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Kids With Autism Face Health Care Disparities, Study Finds

FRIDAY, June 15 (HealthDay News) -- Although children with autism spectrum disorders need more health care services, they have less access to specialized care than children with other conditions, such as asthma or diabetes, according to a new study.

The services used by children with autism are also more costly, the researchers from the University of Missouri-Columbia revealed in the report published in the July-September issue of Research in Autism Spectrum Disorders.

"Across the board, children with autism spectrum disorders used more health care services, including in-patient stays in the hospital, and required more medications," study co-author Nancy Cheak-Zamora, assistant professor of health sciences in the university's School of Health Professions, said in a university news release.

"Children's insurance companies paid more for services, and parents also paid more, with their out-of-pocket costs often exceeding a thousand dollars per year," she added.

Autism spectrum disorder is the umbrella term for a group of developmental disorders with similar features, ranging from Asperger's syndrome at the mild end to full-blown autism. In general, it is a complex disability that causes problems with social interaction and communication, and is often marked by obsessive and repetitive behaviors.

For their investigation, the researchers examined previous studies that calculated the total health care costs paid by the families of children with autism spectrum disorders. In analyzing the information, they found that children with autism, who are at risk for other conditions, such as seizures, sleep disturbances and gastrointestinal problems, paid more for the care they received than other kids with illnesses that required specialized care.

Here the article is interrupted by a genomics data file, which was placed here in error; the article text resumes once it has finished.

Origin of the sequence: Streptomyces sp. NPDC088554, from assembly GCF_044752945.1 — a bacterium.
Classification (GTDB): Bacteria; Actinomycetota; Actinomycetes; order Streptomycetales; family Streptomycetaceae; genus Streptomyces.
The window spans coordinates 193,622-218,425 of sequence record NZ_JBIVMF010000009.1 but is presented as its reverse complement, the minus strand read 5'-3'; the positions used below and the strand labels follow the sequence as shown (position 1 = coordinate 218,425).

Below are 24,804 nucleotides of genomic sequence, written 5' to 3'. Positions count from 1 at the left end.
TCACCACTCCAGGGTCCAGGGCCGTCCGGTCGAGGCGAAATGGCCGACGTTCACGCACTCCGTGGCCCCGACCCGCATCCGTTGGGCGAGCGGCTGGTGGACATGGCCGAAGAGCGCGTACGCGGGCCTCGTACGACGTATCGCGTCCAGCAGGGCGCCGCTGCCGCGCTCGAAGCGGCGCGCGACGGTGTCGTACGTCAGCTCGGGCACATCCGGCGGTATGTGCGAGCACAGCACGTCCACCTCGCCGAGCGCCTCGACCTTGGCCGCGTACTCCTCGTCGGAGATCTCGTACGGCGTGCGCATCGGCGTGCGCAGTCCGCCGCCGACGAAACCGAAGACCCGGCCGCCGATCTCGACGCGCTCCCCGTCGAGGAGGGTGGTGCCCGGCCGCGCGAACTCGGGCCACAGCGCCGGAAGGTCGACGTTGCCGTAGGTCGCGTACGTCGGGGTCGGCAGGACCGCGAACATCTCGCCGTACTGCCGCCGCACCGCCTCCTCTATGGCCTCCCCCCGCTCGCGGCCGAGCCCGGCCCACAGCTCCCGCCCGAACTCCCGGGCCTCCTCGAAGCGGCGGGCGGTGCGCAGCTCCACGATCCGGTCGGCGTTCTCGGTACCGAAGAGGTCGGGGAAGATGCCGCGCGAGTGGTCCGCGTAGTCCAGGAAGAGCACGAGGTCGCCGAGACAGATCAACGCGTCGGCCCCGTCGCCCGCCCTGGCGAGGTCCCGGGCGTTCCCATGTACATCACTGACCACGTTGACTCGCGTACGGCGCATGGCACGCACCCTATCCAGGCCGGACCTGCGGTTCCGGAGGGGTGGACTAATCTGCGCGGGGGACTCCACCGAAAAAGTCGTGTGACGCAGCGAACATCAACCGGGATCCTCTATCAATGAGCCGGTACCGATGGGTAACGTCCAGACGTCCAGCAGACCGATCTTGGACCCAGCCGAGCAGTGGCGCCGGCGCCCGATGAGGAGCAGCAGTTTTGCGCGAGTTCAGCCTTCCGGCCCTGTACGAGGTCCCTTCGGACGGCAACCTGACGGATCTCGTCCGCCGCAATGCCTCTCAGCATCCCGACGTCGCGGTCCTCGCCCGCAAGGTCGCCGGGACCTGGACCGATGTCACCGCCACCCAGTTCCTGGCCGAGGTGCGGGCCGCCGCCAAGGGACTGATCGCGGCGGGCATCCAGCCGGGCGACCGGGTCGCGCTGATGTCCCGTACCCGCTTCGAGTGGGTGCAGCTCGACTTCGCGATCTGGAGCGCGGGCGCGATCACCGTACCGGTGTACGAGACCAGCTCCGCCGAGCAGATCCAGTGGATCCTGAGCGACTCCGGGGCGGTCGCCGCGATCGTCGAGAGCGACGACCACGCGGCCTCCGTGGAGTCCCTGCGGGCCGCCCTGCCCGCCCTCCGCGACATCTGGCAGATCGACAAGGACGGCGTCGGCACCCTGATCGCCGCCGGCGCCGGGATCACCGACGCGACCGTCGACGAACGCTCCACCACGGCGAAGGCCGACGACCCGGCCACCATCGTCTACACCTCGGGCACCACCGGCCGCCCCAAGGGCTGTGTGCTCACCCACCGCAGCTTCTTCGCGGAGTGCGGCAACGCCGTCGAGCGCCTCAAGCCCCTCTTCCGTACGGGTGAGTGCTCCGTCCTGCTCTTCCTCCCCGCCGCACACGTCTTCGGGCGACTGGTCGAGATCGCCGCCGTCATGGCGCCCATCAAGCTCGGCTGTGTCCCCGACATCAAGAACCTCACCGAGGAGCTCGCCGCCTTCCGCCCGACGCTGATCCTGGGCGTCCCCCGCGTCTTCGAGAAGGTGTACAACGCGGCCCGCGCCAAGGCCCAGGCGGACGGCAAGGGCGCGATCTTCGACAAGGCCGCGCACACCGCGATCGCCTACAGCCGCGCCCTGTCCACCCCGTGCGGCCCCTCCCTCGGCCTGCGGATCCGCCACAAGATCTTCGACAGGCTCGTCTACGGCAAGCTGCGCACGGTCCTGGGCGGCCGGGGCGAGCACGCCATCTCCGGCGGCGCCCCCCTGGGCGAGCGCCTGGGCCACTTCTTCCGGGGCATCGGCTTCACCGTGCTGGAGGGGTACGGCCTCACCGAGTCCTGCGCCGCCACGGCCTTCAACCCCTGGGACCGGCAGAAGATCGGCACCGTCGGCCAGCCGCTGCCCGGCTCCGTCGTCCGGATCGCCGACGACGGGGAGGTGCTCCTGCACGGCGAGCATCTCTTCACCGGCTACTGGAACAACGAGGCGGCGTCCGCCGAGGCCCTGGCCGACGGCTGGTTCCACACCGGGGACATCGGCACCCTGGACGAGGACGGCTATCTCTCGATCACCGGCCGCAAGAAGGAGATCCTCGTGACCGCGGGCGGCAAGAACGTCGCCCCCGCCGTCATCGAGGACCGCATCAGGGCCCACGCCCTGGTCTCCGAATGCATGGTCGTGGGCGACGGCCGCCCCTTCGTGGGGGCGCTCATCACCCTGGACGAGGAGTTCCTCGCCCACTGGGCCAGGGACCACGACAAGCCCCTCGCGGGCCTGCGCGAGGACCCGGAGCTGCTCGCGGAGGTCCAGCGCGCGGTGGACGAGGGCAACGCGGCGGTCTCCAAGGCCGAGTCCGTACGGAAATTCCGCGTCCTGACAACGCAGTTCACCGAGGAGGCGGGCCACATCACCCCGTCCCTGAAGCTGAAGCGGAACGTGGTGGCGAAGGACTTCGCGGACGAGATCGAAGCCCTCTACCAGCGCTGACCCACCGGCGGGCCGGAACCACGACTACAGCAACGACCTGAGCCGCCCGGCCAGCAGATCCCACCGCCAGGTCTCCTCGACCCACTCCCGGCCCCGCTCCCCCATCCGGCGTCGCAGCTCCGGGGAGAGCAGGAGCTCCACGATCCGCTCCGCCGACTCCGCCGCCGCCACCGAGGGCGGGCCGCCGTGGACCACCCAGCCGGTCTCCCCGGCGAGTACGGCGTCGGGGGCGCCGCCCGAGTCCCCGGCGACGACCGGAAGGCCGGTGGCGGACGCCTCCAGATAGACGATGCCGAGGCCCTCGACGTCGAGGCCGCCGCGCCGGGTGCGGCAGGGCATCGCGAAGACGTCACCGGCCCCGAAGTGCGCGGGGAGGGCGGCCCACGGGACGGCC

"Children with autism spectrum disorders need coordinated health care, better access to services and more affordable care," said Cheak-Zamora. "Insurance companies should develop policies that will cover the treatments children with autism spectrum disorders need."

The study authors concluded that children with autism spectrum disorders should have a "medical home," which is the term for coordinated team care led by a primary care physician.

"In general, having a medical home helps ensure you have quality health care. It examines how well your health care providers are giving you coordinated care in which the family is truly a partner," explained Cheak-Zamora. "We found that children with autism spectrum disorders have medical homes less often than children with other special health care needs. This is a problem because families without a medical home report experiencing more financial problems and difficulties accessing and utilizing needed medical services."

More information

The U.S. National Library of Medicine has more about health disparities.

-- Mary Elizabeth Dallas

SOURCE: University of Missouri-Columbia, news release, June 11, 2012

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